It’s because of that, that I feel like fans have to know when to turn away. The brittle agreement between spectator and entertainer so often means being there to pick someone up when they’re down. To keep rooting for the team, even when the team is bad. To let an athlete know how inspiring they are for continuing to battle against all odds. But, combat sports are different.
The cost of fighting is so high, and the bar to entry so low, that it’s too easy for fighters to compete well past any sensible point. This isn’t Stephon Marbury going off to play basketball in China, where technically you could stay a die hard fan for years beyond his NBA days and be supportive of what is still a reasonably successful basketball career. MMA very rarely provides that kind of third act. Instead, as fans, we have to pick our time to say when we’ve seen enough, come whatever may.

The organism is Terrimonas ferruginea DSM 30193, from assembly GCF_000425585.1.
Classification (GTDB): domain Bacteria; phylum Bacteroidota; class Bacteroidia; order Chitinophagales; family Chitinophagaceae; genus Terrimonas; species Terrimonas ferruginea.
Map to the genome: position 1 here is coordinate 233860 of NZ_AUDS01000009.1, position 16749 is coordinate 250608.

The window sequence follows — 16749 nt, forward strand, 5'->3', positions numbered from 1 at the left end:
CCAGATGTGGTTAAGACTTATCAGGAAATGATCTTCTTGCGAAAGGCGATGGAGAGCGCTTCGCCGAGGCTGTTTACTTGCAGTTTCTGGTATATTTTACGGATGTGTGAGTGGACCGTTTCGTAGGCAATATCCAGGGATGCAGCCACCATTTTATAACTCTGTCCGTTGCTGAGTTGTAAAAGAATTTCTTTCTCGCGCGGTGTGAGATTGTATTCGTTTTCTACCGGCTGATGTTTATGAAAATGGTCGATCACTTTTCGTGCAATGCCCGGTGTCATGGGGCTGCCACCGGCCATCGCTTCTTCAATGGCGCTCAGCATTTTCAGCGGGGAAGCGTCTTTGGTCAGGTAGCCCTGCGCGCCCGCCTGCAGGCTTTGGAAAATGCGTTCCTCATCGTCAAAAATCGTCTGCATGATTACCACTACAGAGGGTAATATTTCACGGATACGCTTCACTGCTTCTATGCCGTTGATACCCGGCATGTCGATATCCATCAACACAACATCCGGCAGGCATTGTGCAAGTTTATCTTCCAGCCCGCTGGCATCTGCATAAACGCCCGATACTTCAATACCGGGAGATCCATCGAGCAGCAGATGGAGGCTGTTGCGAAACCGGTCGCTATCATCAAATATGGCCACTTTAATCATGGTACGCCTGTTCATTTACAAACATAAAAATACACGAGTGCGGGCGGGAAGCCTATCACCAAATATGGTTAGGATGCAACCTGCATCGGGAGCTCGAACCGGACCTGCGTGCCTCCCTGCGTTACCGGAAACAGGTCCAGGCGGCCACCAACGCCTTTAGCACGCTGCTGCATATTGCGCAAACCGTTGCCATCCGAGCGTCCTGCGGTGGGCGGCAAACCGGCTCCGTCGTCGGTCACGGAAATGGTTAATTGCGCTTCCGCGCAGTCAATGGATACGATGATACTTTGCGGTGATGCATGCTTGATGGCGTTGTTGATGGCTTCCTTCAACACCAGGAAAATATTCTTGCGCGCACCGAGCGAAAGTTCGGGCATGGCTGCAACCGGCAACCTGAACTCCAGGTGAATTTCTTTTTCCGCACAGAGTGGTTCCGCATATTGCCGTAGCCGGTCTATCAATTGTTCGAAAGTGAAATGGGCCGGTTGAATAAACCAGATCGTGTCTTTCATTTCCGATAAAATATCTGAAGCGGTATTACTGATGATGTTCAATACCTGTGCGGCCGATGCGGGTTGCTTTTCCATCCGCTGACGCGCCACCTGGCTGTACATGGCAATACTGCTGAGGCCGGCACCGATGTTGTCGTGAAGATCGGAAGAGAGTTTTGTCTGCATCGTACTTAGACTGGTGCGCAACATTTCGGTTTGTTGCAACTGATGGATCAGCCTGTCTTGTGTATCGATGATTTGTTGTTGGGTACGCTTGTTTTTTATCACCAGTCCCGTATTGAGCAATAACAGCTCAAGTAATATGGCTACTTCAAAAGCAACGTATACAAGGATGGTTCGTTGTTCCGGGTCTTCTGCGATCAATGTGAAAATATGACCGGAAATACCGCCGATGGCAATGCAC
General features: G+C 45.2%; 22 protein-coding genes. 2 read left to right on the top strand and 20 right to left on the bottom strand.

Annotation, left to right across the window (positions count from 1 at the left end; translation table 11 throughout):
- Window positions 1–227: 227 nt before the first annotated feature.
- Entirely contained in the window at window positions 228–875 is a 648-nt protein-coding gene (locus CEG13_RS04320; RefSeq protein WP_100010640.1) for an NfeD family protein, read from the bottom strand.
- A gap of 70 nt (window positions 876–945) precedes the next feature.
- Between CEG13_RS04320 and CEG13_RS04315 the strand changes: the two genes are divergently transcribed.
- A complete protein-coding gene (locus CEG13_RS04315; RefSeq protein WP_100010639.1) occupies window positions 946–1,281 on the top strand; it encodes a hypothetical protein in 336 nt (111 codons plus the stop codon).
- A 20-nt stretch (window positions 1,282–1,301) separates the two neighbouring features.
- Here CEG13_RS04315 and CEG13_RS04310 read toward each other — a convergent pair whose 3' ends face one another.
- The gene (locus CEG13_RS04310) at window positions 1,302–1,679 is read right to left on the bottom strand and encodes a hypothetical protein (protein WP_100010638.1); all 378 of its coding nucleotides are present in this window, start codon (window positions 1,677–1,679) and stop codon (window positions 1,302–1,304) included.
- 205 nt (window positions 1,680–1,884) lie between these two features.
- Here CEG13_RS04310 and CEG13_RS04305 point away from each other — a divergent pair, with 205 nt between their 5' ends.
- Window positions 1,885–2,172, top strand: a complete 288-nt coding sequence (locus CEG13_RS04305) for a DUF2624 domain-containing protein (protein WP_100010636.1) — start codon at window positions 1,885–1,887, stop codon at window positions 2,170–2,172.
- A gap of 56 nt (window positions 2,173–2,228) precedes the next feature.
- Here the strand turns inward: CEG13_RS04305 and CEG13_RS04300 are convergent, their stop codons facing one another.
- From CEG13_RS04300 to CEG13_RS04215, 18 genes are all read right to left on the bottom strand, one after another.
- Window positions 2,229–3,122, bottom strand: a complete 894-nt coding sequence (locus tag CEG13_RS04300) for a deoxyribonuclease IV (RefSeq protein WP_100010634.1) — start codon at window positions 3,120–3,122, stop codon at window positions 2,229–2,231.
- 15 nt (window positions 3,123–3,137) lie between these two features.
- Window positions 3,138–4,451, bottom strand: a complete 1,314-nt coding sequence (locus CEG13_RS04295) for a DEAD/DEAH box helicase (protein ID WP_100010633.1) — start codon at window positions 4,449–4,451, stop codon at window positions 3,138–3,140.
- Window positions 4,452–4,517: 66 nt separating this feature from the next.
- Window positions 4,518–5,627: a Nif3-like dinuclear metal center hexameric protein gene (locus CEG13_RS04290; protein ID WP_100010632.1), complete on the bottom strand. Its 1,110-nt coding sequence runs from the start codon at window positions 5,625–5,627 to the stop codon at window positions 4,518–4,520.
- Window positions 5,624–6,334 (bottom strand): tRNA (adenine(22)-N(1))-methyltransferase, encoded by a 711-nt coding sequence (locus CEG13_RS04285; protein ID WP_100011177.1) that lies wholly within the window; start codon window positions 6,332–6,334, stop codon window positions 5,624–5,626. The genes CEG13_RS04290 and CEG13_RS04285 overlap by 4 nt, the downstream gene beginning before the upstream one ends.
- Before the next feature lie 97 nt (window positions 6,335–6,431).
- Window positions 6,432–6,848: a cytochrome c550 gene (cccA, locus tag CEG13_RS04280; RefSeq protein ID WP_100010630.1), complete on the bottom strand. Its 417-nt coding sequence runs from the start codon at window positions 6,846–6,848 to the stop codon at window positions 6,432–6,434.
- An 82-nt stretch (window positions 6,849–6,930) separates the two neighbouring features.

Ferguson can compete however much he likes, for better or worse, but his time as an elite fighter is almost certainly done. What’s left for him in MMA is unlikely to be worth watching.